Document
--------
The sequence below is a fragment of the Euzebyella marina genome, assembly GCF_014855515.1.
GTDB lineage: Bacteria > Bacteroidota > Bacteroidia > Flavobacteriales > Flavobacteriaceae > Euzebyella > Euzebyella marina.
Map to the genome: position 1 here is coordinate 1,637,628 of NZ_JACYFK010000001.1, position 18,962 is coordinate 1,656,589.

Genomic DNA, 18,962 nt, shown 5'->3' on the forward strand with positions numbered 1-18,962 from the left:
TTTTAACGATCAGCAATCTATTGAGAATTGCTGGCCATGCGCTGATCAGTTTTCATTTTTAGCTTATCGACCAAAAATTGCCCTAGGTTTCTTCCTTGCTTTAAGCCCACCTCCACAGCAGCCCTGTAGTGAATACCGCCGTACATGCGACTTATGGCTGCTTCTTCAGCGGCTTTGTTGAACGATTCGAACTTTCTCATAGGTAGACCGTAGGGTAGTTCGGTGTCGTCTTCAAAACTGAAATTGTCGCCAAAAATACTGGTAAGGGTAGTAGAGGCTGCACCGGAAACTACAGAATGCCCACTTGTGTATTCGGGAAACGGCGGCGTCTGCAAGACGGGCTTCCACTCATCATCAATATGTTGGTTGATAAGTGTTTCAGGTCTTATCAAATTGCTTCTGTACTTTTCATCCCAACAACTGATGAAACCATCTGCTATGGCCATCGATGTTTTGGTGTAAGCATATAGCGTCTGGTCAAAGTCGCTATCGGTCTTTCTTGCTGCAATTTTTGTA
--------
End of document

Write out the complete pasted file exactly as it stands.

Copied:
The sequence below is a fragment of the Euzebyella marina genome, assembly GCF_014855515.1.
GTDB lineage: Bacteria > Bacteroidota > Bacteroidia > Flavobacteriales > Flavobacteriaceae > Euzebyella > Euzebyella marina.
Map to the genome: position 1 here is coordinate 1,637,628 of NZ_JACYFK010000001.1, position 18,962 is coordinate 1,656,589.

Genomic DNA, 18,962 nt, shown 5'->3' on the forward strand with positions numbered 1-18,962 from the left:
TTTTAACGATCAGCAATCTATTGAGAATTGCTGGCCATGCGCTGATCAGTTTTCATTTTTAGCTTATCGACCAAAAATTGCCCTAGGTTTCTTCCTTGCTTTAAGCCCACCTCCACAGCAGCCCTGTAGTGAATACCGCCGTACATGCGACTTATGGCTGCTTCTTCAGCGGCTTTGTTGAACGATTCGAACTTTCTCATAGGTAGACCGTAGGGTAGTTCGGTGTCGTCTTCAAAACTGAAATTGTCGCCAAAAATACTGGTAAGGGTAGTAGAGGCTGCACCGGAAACTACAGAATGCCCACTTGTGTATTCGGGAAACGGCGGCGTCTGCAAGACGGGCTTCCACTCATCATCAATATGTTGGTTGATAAGTGTTTCAGGTCTTATCAAATTGCTTCTGTACTTTTCATCCCAACAACTGATGAAACCATCTGCTATGGCCATCGATGTTTTGGTGTAAGCATATAGCGTCTGGTCAAAGTCGCTATCGGTCTTTCTTGCTGCAATTTTTGTA